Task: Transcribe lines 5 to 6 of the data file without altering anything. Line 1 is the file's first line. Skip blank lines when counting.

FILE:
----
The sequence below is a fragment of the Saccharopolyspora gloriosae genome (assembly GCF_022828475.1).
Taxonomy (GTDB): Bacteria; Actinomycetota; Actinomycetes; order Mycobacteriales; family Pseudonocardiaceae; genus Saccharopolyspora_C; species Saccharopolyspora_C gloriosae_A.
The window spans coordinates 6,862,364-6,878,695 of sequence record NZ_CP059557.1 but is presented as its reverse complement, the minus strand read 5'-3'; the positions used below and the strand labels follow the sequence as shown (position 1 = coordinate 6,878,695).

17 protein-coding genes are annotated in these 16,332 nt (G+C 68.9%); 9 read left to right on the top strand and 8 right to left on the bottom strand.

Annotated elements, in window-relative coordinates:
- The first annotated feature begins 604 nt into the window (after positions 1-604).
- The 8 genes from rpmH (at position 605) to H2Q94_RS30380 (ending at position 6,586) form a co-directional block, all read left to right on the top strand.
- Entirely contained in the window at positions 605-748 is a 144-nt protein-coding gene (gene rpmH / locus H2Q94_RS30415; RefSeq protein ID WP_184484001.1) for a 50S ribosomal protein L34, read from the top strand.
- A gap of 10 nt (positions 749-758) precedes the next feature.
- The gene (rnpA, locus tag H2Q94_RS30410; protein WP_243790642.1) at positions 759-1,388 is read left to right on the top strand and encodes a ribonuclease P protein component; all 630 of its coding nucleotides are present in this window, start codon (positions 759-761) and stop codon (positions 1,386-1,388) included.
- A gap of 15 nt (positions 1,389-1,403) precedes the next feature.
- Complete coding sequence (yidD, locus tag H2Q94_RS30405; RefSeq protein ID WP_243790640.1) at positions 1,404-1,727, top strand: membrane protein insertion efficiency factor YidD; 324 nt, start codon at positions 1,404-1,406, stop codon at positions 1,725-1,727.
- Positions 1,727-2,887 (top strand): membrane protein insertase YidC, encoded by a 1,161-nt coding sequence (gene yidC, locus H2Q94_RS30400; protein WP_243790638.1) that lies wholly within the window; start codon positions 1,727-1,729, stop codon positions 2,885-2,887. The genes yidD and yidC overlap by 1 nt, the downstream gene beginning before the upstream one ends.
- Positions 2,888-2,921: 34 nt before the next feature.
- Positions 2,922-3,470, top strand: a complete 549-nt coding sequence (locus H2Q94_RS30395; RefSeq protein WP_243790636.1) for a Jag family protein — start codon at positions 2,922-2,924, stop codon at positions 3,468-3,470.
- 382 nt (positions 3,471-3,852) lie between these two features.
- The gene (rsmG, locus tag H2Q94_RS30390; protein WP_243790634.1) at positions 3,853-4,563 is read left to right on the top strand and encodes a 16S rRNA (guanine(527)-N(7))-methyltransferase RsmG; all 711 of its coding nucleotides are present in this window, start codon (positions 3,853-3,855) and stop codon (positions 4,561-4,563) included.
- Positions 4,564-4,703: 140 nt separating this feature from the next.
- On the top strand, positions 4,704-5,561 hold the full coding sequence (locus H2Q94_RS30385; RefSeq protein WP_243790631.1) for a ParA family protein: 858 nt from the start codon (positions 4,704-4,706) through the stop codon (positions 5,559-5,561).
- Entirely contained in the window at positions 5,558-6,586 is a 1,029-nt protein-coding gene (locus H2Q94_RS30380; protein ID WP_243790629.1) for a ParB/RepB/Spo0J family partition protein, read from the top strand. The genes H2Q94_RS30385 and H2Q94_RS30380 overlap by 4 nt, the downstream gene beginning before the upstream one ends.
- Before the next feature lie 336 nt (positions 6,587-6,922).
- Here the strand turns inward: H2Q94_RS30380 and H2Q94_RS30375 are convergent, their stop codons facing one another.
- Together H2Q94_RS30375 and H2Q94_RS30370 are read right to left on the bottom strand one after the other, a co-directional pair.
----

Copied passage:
Annotated elements, in window-relative coordinates:
- The first annotated feature begins 604 nt into the window (after positions 1-604).